TROY DECK FROM COLORADO SPRINGS, CO: Whenever I'm reading an article about current or former players, it usually mentions how many times they appeared in the Pro Bowl. In today's day and age, does that "honor" mean as much as it used to? I mean, Ravens quarterback Tyler Huntley was named to the Pro Bowl last year for goodness sakes. So many players decline to play and then replacements are named, and it gets to the point where 2nd-rated and 3rd-rated players at particular positions are now being named as replacements.
ANSWER: I cannot judge what the general consensus might be regarding the level of the "honor" that now comes along with being selected to the Pro Bowl. As for me personally, I believe it's worth noting when a player is voted to the Pro Bowl as a starter, because that indicates he was among the highest vote-getters among his peers at his position. And the significant individual honor along those lines is when a player is voted first-team Associated Press All-Pro. For the NFL to conduct the 2022 Pro Bowl game, there were about 88 players on the conference rosters combined, and by comparison the group designated first-team Associated Press All-Pro contained 28 players – 11 on offense, 11 on defense, and 6 on special teams. The breakdown by position included 1 quarterback, 1 running back, 1 tight end, 3 wide receivers, 1 left tackle, 1 right tackle, 1 left guard, 1 right guard, and 1 center on offense; 2 edge rushers, 2 interior defensive linemen, 3 linebackers, 2 cornerbacks, and 2 safeties on defense; and 1 placekicker, 1 punter, 1 kickoff returner, 1 punt returner, 1 special teams player, and 1 long-snapper on special teams.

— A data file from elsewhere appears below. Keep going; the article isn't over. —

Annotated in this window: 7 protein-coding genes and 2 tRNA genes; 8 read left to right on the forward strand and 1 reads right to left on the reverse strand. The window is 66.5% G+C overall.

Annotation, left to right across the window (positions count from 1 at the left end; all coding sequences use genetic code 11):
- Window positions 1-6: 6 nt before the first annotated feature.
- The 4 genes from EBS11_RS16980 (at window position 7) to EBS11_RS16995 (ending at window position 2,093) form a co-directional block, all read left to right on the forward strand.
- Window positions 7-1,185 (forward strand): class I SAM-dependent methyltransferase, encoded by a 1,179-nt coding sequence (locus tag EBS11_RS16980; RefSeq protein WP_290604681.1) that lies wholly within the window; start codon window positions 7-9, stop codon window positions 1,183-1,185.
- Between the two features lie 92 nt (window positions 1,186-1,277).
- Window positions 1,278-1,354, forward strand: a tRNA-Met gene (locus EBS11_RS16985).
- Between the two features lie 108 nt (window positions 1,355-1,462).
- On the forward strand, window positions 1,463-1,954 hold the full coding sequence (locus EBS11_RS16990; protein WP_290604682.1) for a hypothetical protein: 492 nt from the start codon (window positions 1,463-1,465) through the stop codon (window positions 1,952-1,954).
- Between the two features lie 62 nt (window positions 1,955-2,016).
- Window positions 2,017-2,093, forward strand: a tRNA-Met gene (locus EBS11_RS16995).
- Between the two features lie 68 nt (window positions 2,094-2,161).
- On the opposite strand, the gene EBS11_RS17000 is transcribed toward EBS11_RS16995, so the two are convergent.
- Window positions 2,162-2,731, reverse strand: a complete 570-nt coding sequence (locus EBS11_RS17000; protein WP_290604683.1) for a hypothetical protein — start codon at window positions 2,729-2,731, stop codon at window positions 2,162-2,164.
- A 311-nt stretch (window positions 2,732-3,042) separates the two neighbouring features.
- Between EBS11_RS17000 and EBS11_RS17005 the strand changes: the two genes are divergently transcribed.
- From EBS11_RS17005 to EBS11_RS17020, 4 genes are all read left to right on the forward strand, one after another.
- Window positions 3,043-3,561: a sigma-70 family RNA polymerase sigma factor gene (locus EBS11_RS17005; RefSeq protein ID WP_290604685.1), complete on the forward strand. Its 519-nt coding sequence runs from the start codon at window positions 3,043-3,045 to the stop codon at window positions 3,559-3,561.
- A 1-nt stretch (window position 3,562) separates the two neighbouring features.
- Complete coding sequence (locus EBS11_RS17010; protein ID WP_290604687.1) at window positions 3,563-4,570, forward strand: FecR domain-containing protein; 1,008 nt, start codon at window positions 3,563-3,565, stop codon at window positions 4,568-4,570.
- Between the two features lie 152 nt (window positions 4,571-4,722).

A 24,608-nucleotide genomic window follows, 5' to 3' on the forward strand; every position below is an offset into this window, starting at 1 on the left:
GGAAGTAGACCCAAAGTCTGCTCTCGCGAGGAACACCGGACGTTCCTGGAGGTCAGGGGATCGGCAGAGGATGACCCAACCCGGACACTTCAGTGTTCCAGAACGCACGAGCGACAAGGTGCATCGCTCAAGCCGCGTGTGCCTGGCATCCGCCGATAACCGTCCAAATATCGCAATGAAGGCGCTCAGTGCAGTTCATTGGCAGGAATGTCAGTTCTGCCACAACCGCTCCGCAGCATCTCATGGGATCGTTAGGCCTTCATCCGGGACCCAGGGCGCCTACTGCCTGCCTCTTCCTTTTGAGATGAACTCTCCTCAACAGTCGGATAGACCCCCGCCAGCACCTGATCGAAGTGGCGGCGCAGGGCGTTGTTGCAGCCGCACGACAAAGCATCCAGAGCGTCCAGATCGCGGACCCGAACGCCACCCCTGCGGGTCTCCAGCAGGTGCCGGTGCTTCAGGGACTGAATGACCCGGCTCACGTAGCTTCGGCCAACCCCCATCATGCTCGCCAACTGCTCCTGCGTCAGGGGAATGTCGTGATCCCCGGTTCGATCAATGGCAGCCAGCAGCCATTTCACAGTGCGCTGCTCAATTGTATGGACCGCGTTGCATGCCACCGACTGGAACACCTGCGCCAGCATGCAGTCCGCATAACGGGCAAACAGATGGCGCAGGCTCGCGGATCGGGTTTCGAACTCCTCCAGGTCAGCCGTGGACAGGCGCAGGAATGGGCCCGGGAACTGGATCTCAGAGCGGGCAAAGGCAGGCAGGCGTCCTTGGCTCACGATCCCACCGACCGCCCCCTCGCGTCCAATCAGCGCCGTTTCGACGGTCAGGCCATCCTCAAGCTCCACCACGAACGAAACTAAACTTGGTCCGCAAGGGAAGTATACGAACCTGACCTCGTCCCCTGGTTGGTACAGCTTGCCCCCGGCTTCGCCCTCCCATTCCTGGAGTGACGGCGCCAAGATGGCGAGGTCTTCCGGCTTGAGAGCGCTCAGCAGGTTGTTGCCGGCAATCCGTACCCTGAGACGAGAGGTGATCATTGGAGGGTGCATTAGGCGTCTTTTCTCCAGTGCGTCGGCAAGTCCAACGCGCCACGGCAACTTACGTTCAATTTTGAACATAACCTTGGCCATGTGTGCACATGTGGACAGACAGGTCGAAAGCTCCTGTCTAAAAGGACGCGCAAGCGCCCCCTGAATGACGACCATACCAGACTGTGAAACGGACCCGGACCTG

MAURICIO CRUZ FROM CDMX, MÉXICO: Speaking about Super Bowl MVPs, and of the annoying loss we suffered in Super Bowl XXX, did Cowboys defensive back Larry Brown really have a great case to win the award, other than happening to be in the areas where the-Steelers-QB-we-would-like-to-forget so miserably threw a couple of bad passes?
ANSWER: It's not that an individual player must reach a pre-ordained level of performance to be voted the Super Bowl MVP, but he only needs to have impressed the voters as being someone whose contributions were very important to the game's outcome. Looking at Super Bowl XXX specifically, Larry Brown had two interceptions, both in the second half and both of which set up Dallas touchdowns, to go along with being involved in 7 tackles, and those contributions clearly were the most significant in Dallas' 27-17 victory. By comparison, Emmitt Smith scored two touchdowns on runs of 1 and 4 yards, but he rushed for just 49 yards on 18 carries (2.7 average); Troy Aikman completed 15-of-23 (65.2 percent) for 209 yards, with 1 touchdown, no interceptions and a rating of 109.8; and Michael Irvin led the Cowboys in receiving with 5 catches for 76 yards, but both Andre Hastings and Ernie Mills of the Steelers put up better receiving numbers. It might have been painful for Steelers fans, but Larry Brown deserved to be the MVP of Super Bowl XXX.

JEFF CROWELL FROM EFFINGHAM, IL: I grew up in the South Hills area of Pittsburgh in the 1970s and remember when Stan Savran came to town. Now living outside of the Pittsburgh market, I listened to Stan and Charlie Batch on the postgame broadcast on the Steelers Radio Network. I appreciate the way Stan could be critical of the Steelers in a respectful and inquisitive manner. He also had unbelievable patience with some callers and knew where to draw the line. Is there someone in the wings to take Stan's place or will there be an audition for the next postgame show host? Lastly, a tip for other readers, if you're not listening to the Asked and Answered podcast you're missing out on some good content and fun banter.
ANSWER: I am certain that there will continue to be a postgame show on the Steelers Radio Network this season and in seasons to come, but there will be no "replacing" Stan Savran, because he was one-of-a-kind.